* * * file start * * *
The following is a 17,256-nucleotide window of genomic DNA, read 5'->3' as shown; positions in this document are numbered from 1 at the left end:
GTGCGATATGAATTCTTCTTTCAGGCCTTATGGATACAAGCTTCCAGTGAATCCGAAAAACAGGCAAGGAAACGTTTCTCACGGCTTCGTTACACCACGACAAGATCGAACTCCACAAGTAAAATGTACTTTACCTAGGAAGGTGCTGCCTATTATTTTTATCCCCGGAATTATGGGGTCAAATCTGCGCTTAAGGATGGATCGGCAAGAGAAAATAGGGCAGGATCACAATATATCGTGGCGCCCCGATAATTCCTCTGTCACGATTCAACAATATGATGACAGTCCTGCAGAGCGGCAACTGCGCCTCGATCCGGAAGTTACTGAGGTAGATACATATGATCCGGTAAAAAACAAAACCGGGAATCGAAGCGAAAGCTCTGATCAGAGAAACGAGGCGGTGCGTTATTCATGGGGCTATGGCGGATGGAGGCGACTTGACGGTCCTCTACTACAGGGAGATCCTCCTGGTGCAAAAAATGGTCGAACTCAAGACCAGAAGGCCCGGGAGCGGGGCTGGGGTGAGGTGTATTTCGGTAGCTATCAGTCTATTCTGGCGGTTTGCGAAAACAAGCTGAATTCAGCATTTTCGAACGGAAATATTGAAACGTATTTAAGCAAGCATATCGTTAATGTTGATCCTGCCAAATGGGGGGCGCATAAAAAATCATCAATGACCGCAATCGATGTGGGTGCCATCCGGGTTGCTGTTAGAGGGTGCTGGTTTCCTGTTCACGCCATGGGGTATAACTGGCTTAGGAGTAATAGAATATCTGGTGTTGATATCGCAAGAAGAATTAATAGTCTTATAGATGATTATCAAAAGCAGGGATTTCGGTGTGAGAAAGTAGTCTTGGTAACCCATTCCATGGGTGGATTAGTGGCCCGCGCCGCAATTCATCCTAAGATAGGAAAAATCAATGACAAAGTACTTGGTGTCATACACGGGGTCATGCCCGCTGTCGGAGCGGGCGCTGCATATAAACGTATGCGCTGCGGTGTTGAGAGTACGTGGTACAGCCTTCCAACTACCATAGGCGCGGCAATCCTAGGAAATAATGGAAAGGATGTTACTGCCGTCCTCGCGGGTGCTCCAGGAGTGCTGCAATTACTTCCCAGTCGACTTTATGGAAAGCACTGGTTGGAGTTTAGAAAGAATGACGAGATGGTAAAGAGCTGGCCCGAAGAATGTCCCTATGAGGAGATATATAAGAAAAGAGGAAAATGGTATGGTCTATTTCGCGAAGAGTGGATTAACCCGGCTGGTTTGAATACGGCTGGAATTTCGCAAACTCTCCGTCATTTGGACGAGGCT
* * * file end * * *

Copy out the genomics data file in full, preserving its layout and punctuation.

The following is a 17,256-nucleotide window of genomic DNA, read 5'->3' as shown; positions in this document are numbered from 1 at the left end:
GTGCGATATGAATTCTTCTTTCAGGCCTTATGGATACAAGCTTCCAGTGAATCCGAAAAACAGGCAAGGAAACGTTTCTCACGGCTTCGTTACACCACGACAAGATCGAACTCCACAAGTAAAATGTACTTTACCTAGGAAGGTGCTGCCTATTATTTTTATCCCCGGAATTATGGGGTCAAATCTGCGCTTAAGGATGGATCGGCAAGAGAAAATAGGGCAGGATCACAATATATCGTGGCGCCCCGATAATTCCTCTGTCACGATTCAACAATATGATGACAGTCCTGCAGAGCGGCAACTGCGCCTCGATCCGGAAGTTACTGAGGTAGATACATATGATCCGGTAAAAAACAAAACCGGGAATCGAAGCGAAAGCTCTGATCAGAGAAACGAGGCGGTGCGTTATTCATGGGGCTATGGCGGATGGAGGCGACTTGACGGTCCTCTACTACAGGGAGATCCTCCTGGTGCAAAAAATGGTCGAACTCAAGACCAGAAGGCCCGGGAGCGGGGCTGGGGTGAGGTGTATTTCGGTAGCTATCAGTCTATTCTGGCGGTTTGCGAAAACAAGCTGAATTCAGCATTTTCGAACGGAAATATTGAAACGTATTTAAGCAAGCATATCGTTAATGTTGATCCTGCCAAATGGGGGGCGCATAAAAAATCATCAATGACCGCAATCGATGTGGGTGCCATCCGGGTTGCTGTTAGAGGGTGCTGGTTTCCTGTTCACGCCATGGGGTATAACTGGCTTAGGAGTAATAGAATATCTGGTGTTGATATCGCAAGAAGAATTAATAGTCTTATAGATGATTATCAAAAGCAGGGATTTCGGTGTGAGAAAGTAGTCTTGGTAACCCATTCCATGGGTGGATTAGTGGCCCGCGCCGCAATTCATCCTAAGATAGGAAAAATCAATGACAAAGTACTTGGTGTCATACACGGGGTCATGCCCGCTGTCGGAGCGGGCGCTGCATATAAACGTATGCGCTGCGGTGTTGAGAGTACGTGGTACAGCCTTCCAACTACCATAGGCGCGGCAATCCTAGGAAATAATGGAAAGGATGTTACTGCCGTCCTCGCGGGTGCTCCAGGAGTGCTGCAATTACTTCCCAGTCGACTTTATGGAAAGCACTGGTTGGAGTTTAGAAAGAATGACGAGATGGTAAAGAGCTGGCCCGAAGAATGTCCCTATGAGGAGATATATAAGAAAAGAGGAAAATGGTATGGTCTATTTCGCGAAGAGTGGATTAACCCGGCTGGTTTGAATACGGCTGGAATTTCGCAAACTCTCCGTCATTTGGACGAGGCT